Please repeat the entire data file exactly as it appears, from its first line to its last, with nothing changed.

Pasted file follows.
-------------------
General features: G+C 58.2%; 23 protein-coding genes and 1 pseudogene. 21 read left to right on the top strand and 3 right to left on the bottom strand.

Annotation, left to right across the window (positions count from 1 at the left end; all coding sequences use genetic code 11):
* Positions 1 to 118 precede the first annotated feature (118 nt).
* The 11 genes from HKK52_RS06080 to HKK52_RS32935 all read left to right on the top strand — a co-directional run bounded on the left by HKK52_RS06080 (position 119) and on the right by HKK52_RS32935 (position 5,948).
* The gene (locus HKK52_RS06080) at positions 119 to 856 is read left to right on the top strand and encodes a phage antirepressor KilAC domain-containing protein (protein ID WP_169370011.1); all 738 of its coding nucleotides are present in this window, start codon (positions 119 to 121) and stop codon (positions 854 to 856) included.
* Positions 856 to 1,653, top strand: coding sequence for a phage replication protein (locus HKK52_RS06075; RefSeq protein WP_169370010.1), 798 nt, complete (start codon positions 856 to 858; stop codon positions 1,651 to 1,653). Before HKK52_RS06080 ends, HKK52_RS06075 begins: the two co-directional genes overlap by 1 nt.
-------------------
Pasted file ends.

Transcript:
General features: G+C 58.2%; 23 protein-coding genes and 1 pseudogene. 21 read left to right on the top strand and 3 right to left on the bottom strand.

Annotation, left to right across the window (positions count from 1 at the left end; all coding sequences use genetic code 11):
* Positions 1 to 118 precede the first annotated feature (118 nt).
* The 11 genes from HKK52_RS06080 to HKK52_RS32935 all read left to right on the top strand — a co-directional run bounded on the left by HKK52_RS06080 (position 119) and on the right by HKK52_RS32935 (position 5,948).
* The gene (locus HKK52_RS06080) at positions 119 to 856 is read left to right on the top strand and encodes a phage antirepressor KilAC domain-containing protein (protein ID WP_169370011.1); all 738 of its coding nucleotides are present in this window, start codon (positions 119 to 121) and stop codon (positions 854 to 856) included.
* Positions 856 to 1,653, top strand: coding sequence for a phage replication protein (locus HKK52_RS06075; RefSeq protein WP_169370010.1), 798 nt, complete (start codon positions 856 to 858; stop codon positions 1,651 to 1,653). Before HKK52_RS06080 ends, HKK52_RS06075 begins: the two co-directional genes overlap by 1 nt.